On the campus of North Carolina State University, in a student lounge on an October night nearly 21 years ago, Mark Stover unwittingly walked smack into the dreaded Dickensian moment:
It was the best of times; it was the worst of times.
"I was surrounded by Braves fans," he remembered on the phone this week, "and they were having the best time ever. I was not. I wasn't convinced Sid Bream was safe. I went through all this denial, watching Andy Van Slyke sitting on his butt in center field.
"It felt horrible."
And, if that weren't enough, an historic moment of stunning heartache for an 18-year-old Pirates fan 500 miles from home, it was further both the epoch of belief and the epoch of incredulity, apparently because Dickens was nothing if not relentless.
"Not long before that, I'd tried to walk on to play baseball at N.C. State," Stover said. "I realized I wasn't good enough."
That's about what baseball tasted like to this kid from Beaver Falls the last time the Pirates had a winning season, the last time they showed their face in a postseason, the last time they weren't a validated summertime joke.
The aftertaste only lasted 20 seasons.
Pittsburgh went to a baseball wilderness where hope and promise and even simple competence dared not dwell.
Stover went to the United States Air Force, to Korea, and, after 9/11, to Afghanistan.
But now, Technical Sergeant Mark Stover is retiring, and, though he never has ventured much past the observation that it's hard to believe the Pirates didn't have a winning season the entire time he was in the service, the synergy, or at least synergy's invitation to irony, can't be meaningless, can it?
Not 100 percent meaningless.
Among the tens of millions of reasons the Pirates have finished under .500 every season since Stover filled out his enlistment papers, which includes one reason for each of the $4.5 million dollars they paid Derek Bell not to play for them during Operation Shutdown, there has to be room for at least the whimsical possibility that they were just waiting for Stover to get out of the service.
I mean that's the kind of fan he is. And he's certainly not alone.
"It doesn't take long to figure out where the Pittsburgh sports fans are on any base or any installation," Stover said. "They've got their cars outfitted with stuff, and there's usually a Pittsburgh bar or three in every town. We'd always find each other. And then, with the advent of the Internet, to go online and read the Post-Gazette, that was a game-changer. Before that, I used to drive home from Dover Air Force Base and bring the papers back with me."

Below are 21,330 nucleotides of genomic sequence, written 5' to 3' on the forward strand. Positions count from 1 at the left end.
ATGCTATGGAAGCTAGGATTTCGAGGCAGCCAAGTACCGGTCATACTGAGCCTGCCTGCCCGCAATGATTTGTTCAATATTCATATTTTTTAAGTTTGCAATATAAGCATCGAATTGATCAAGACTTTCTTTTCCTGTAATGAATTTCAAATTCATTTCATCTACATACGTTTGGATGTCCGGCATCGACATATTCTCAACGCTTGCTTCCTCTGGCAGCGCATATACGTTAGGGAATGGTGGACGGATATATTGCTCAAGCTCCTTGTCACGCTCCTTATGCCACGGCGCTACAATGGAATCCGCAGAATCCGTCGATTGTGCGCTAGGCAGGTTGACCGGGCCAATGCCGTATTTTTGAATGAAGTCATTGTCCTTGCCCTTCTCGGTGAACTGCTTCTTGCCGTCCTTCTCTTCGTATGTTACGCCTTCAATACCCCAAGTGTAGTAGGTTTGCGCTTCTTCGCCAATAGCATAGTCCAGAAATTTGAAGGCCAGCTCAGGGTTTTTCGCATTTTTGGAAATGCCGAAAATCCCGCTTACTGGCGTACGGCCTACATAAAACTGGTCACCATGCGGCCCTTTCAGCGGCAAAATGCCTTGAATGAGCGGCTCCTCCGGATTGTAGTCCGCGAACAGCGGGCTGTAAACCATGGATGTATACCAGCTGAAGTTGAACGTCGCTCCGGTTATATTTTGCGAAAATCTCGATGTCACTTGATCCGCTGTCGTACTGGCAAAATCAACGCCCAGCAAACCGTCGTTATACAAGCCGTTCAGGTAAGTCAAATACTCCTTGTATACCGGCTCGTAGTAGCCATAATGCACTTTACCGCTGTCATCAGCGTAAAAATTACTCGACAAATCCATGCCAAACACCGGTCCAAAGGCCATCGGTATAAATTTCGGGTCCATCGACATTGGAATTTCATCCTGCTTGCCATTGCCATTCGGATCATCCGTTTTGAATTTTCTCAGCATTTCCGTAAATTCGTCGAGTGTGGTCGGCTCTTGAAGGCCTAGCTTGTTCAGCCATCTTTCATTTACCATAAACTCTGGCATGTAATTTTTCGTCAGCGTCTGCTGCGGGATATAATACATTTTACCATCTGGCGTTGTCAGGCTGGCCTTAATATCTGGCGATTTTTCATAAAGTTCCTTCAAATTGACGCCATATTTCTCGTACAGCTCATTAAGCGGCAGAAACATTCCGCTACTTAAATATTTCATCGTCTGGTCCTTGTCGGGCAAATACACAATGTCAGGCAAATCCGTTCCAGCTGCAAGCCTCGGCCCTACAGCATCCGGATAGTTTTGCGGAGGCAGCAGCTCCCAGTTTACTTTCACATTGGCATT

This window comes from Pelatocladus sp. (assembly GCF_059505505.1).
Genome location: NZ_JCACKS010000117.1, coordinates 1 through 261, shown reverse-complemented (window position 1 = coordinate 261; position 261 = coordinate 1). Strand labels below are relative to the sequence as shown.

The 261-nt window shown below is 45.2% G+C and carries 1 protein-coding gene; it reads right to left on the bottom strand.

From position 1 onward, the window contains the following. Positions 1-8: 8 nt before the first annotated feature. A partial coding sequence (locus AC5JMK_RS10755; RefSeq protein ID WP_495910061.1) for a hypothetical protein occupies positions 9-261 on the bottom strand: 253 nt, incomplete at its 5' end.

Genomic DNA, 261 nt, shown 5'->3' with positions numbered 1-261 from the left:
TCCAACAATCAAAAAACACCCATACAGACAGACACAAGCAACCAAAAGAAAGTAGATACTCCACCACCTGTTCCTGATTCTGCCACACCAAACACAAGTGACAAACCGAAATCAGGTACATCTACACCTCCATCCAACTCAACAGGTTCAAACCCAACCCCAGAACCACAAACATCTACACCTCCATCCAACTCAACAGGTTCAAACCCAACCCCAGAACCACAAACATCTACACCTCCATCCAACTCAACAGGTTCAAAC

Stover was probably in Afghanistan -- he can't say officially -- by the time Operation Shutdown started, which was when Bell, who'd hit .173 in 2001, said he would go into Operation Shutdown rather than be forced to compete for a starting spot on the 2002 team. He was released a few weeks later and never played again.
Operations over Afghanistan were a little more critical.
"There are decisions that get made, both during a war-time scenario and everyday peacetime operations that affect people's lives," said Stover, who prepared weather forecasts for brutally difficult missions. "It's not like whether it's going to be partly cloudy or not. It's about how dangerous are the weather conditions going to be for pilots and for people on the ground. I have to tell pilots within a couple of hundred feet where the cloud cover will be and within meters how much visibility they're going to have so they can execute their mission and stay safe.
"Sometimes, troops' lives were in the balance of being able to get air support to save them, and, sometimes, that hinged on the weather forecast. Could they get to them? That's real pressure."
You might think, as I often did, that when someone has that life-and-death kind of day ahead of you, that the ceaseless flailing of your favorite baseball team thousands of miles away doesn't really amount to much, much less the observations of the people back home writing about them.
You'd be wrong.
"It's so important; it really is," Stover said. "Just the three-minute distraction of reading a column, sharing a common point of view. It's a little self-indulgent but it takes you out of whatever the stresser is at the moment. It's critical."
With an 82nd Pirates victory soon to be on the table, I asked Technical Sergeant Stover, now just a couple of months from his return to civilian Pirates fan status, if he ever in the past 20 years thought his scarce free time would be better spent with another baseball team.
"Noooo," was the short answer. "That's usually one of the better arguments military people have with each other, how they decide their sports allegiances. With us, there's no question. I was born in Beaver Falls, Pennsylvania. I am black and gold. There's no question about it."
The Pirates, of course, haven't always deserved that kind of bedrock loyalty. But, as the streak ends on this little slice of symmetry with one Air Force career, I don't guess anyone should be surprised that Mark Stover was someone they could count on.
Gene Collier: firstname.lastname@example.org.